Taiwan's justice minister resigned on Friday after he was accused of meddling in a lawmaker's court case in the latest judicial scandal to hit the island.

Tseng Yung-fu, along with Chen Shou-huang, head of the High Prosecutors Office, was suspected of ordering prosecutors not to appeal in a breach of trust case implicating lawmaker Ker Chien-ming, said the Special Investigation Division.

They were accused of discussing Ker's case with either Legislative Speaker Wang Jin-pyng or Ker himself to ensure that prosecutors would not appeal after a court acquitted the lawmaker last year, it said.

"Minister Tseng stressed that he did not resign because of the accusations but to defend his reputation and to avoid affecting follow-up investigation," a cabinet statement said, adding that his resignation has been approved.

The division, a unit under the Supreme Prosecutors Office in charge of probing high-level corruption, said it has sent Tseng to the Control Yuan, the top government watchdog, for alleged influence peddling and interference in a court case.

Chen, who also denied any wrongdoing, will face an administrative review by a prosecutors' committee for allegedly violating judicial ethics and impartiality, it said.

Tseng, who took office in 2010, vehemently denied the accusations and said earlier Friday that he would not step down over "something I didn't do".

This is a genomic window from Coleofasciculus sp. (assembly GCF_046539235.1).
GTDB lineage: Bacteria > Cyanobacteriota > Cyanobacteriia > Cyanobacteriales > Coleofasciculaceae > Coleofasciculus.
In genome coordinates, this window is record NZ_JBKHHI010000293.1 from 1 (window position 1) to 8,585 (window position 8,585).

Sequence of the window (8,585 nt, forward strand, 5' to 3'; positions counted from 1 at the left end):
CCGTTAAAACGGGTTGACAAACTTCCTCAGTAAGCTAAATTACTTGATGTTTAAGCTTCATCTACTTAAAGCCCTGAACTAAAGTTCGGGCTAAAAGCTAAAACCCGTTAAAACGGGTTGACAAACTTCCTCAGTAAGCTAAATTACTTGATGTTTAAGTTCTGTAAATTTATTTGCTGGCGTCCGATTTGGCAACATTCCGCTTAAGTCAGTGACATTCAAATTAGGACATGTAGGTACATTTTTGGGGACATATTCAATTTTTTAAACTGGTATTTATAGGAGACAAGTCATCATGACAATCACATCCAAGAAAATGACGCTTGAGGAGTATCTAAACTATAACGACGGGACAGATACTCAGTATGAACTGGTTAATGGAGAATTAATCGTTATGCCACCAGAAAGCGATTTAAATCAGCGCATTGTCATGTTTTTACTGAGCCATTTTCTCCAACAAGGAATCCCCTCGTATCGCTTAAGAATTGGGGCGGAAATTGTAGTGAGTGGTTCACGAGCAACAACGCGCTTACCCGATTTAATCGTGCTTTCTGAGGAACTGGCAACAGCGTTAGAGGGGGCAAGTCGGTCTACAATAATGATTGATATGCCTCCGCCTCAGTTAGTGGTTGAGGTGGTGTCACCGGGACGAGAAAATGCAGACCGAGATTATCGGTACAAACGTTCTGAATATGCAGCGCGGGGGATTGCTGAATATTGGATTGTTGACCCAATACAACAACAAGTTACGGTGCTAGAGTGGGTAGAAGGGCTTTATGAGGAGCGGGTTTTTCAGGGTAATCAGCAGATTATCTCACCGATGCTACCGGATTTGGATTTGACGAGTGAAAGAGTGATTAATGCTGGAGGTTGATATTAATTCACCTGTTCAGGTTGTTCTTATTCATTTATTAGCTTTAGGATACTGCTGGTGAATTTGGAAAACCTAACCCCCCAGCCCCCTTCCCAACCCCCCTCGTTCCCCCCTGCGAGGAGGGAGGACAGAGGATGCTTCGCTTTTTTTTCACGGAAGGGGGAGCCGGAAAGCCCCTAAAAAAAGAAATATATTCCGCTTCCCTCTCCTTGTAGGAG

"I promise that I absolutely did not interfere in the case. I welcome the Control Yuan to investigate the matter," Tseng told reporters.

"There was no evidence to prove that I was involved in influence peddling. I am saddened and appalled that I was framed ... for personal revenge," he said without elaborating.

Taiwan's judicial system has come under criticism in recent years after a corruption scandal implicating top judges as well as a spate of controversial rulings, including several cases involving sexual assaults of children.

In 2011, three controversial cases in which child molesters were acquitted or given lighter sentences triggered mass street protests and prompted parliament to tighten laws on child sex abuse.

In the same year, three senior judges were sentenced to up to 20 years in prison for taking bribes from defendants in exchange for not guilty verdicts.